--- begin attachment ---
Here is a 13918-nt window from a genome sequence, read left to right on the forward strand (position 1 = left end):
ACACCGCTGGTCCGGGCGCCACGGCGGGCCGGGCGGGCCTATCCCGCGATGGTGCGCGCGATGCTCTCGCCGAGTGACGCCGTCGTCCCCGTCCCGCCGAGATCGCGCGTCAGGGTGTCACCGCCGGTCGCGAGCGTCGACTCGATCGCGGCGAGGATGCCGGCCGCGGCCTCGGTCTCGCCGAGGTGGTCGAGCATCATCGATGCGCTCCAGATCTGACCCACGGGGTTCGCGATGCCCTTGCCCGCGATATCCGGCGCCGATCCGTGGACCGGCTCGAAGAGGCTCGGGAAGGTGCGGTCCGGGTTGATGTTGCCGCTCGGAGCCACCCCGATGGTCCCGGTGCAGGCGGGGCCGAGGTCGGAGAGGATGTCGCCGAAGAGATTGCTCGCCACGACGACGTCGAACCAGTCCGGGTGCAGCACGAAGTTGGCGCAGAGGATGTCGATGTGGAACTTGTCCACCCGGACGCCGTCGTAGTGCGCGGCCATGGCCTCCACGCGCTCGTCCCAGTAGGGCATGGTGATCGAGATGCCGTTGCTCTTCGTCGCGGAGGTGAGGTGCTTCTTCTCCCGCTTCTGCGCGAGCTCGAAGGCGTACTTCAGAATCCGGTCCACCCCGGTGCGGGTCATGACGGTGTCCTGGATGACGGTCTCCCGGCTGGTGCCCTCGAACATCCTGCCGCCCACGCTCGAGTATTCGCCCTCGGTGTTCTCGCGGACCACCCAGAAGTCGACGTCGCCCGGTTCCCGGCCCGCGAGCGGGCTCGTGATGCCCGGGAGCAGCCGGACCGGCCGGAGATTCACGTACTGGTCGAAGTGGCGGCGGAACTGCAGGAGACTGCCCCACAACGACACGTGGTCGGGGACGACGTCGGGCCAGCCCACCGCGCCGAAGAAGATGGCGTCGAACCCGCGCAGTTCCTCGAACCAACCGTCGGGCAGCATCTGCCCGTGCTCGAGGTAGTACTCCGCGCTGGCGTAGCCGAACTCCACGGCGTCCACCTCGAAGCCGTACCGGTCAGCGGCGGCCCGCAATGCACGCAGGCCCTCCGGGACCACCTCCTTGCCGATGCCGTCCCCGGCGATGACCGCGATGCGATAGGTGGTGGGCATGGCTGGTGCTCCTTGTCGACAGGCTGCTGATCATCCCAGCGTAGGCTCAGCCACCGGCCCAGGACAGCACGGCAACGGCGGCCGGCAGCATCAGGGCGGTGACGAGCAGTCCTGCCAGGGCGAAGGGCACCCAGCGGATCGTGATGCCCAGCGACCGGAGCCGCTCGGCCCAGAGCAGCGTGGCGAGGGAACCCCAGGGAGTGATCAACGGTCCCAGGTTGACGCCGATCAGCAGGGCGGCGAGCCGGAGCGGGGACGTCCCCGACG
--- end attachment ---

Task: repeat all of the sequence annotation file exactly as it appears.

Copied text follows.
Here is a 13918-nt window from a genome sequence, read left to right on the forward strand (position 1 = left end):
ACACCGCTGGTCCGGGCGCCACGGCGGGCCGGGCGGGCCTATCCCGCGATGGTGCGCGCGATGCTCTCGCCGAGTGACGCCGTCGTCCCCGTCCCGCCGAGATCGCGCGTCAGGGTGTCACCGCCGGTCGCGAGCGTCGACTCGATCGCGGCGAGGATGCCGGCCGCGGCCTCGGTCTCGCCGAGGTGGTCGAGCATCATCGATGCGCTCCAGATCTGACCCACGGGGTTCGCGATGCCCTTGCCCGCGATATCCGGCGCCGATCCGTGGACCGGCTCGAAGAGGCTCGGGAAGGTGCGGTCCGGGTTGATGTTGCCGCTCGGAGCCACCCCGATGGTCCCGGTGCAGGCGGGGCCGAGGTCGGAGAGGATGTCGCCGAAGAGATTGCTCGCCACGACGACGTCGAACCAGTCCGGGTGCAGCACGAAGTTGGCGCAGAGGATGTCGATGTGGAACTTGTCCACCCGGACGCCGTCGTAGTGCGCGGCCATGGCCTCCACGCGCTCGTCCCAGTAGGGCATGGTGATCGAGATGCCGTTGCTCTTCGTCGCGGAGGTGAGGTGCTTCTTCTCCCGCTTCTGCGCGAGCTCGAAGGCGTACTTCAGAATCCGGTCCACCCCGGTGCGGGTCATGACGGTGTCCTGGATGACGGTCTCCCGGCTGGTGCCCTCGAACATCCTGCCGCCCACGCTCGAGTATTCGCCCTCGGTGTTCTCGCGGACCACCCAGAAGTCGACGTCGCCCGGTTCCCGGCCCGCGAGCGGGCTCGTGATGCCCGGGAGCAGCCGGACCGGCCGGAGATTCACGTACTGGTCGAAGTGGCGGCGGAACTGCAGGAGACTGCCCCACAACGACACGTGGTCGGGGACGACGTCGGGCCAGCCCACCGCGCCGAAGAAGATGGCGTCGAACCCGCGCAGTTCCTCGAACCAACCGTCGGGCAGCATCTGCCCGTGCTCGAGGTAGTACTCCGCGCTGGCGTAGCCGAACTCCACGGCGTCCACCTCGAAGCCGTACCGGTCAGCGGCGGCCCGCAATGCACGCAGGCCCTCCGGGACCACCTCCTTGCCGATGCCGTCCCCGGCGATGACCGCGATGCGATAGGTGGTGGGCATGGCTGGTGCTCCTTGTCGACAGGCTGCTGATCATCCCAGCGTAGGCTCAGCCACCGGCCCAGGACAGCACGGCAACGGCGGCCGGCAGCATCAGGGCGGTGACGAGCAGTCCTGCCAGGGCGAAGGGCACCCAGCGGATCGTGATGCCCAGCGACCGGAGCCGCTCGGCCCAGAGCAGCGTGGCGAGGGAACCCCAGGGAGTGATCAACGGTCCCAGGTTGACGCCGATCAGCAGGGCGGCGAGCCGGAGCGGGGACGTCCCCGACG